The GreenButton Cloud API is how you tell GreenButton Cloud Fabric how to run your workloads.
For each type of workload you want to process, you'll implement a job splitter and a task processor.
The job splitter describes how to split the workload into parallelisable pieces called tasks. For example, an animation workload might be split up into individual frames; a weather prediction workload might be split up into tiles. Many compute-intensive applications already include this kind of logic for parcelling out work across multiple cores or machines, so typically your job splitter just recapitulates that logic. Some applications don't need a task splitter because the application already handles parallelisation – an example is applications implemented using MPI (Message Passing Interface).
The task processor has two roles: first, it describes how to process each task, and second, it describes how to combine the task results into a final output. Your task processor invokes your existing application binary, which is hosted within Cloud Fabric. For example, for a frame task in an animation workload, you'd invoke your existing rendering program; to create the final output, you might invoke a tool such as ffmpeg to create a movie from the frames , or you might just archive all the frames into a single zip file for the user to download, review and process.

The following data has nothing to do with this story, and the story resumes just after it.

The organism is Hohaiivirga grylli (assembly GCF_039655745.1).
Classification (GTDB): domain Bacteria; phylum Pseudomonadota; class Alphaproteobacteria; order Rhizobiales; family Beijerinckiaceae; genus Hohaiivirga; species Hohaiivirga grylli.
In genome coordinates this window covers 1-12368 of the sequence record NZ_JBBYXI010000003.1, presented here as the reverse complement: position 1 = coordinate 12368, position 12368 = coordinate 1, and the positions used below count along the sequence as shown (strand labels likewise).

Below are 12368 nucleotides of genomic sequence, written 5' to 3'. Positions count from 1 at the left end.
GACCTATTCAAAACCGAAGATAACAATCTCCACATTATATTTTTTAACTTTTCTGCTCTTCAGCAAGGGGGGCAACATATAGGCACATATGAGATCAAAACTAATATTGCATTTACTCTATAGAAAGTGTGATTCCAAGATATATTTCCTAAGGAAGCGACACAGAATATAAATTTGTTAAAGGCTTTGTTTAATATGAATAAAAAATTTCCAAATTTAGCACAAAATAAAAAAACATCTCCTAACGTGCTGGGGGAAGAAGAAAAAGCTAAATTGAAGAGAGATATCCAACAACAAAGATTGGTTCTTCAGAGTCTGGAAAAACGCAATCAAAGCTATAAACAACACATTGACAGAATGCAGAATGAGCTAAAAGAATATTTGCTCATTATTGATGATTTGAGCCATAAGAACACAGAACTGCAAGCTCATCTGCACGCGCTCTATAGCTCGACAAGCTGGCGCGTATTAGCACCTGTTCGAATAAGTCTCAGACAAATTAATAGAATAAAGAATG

Many job splitters and task processors can be implemented in only a few lines of code. Because GreenButton Cloud Fabric takes care of loading your application and setting up the data files the application will run on, you often don't need to do much more than construct a command line to invoke the application executable.
The current version of the GreenButton Cloud API is implemented as a .NET SDK, and can be programmed using languages such as C#, Visual Basic or F#. Versions for C++ and Java are planned – please contact us if you would like early access to these.
To make it as easy as possible to build and test your cloud code, the GreenButton SDK includes templates and extensions for Microsoft Visual Studio, and an emulator so you can run your code instantly, without needing to deploy it to the cloud, and debug it conveniently on your own machine.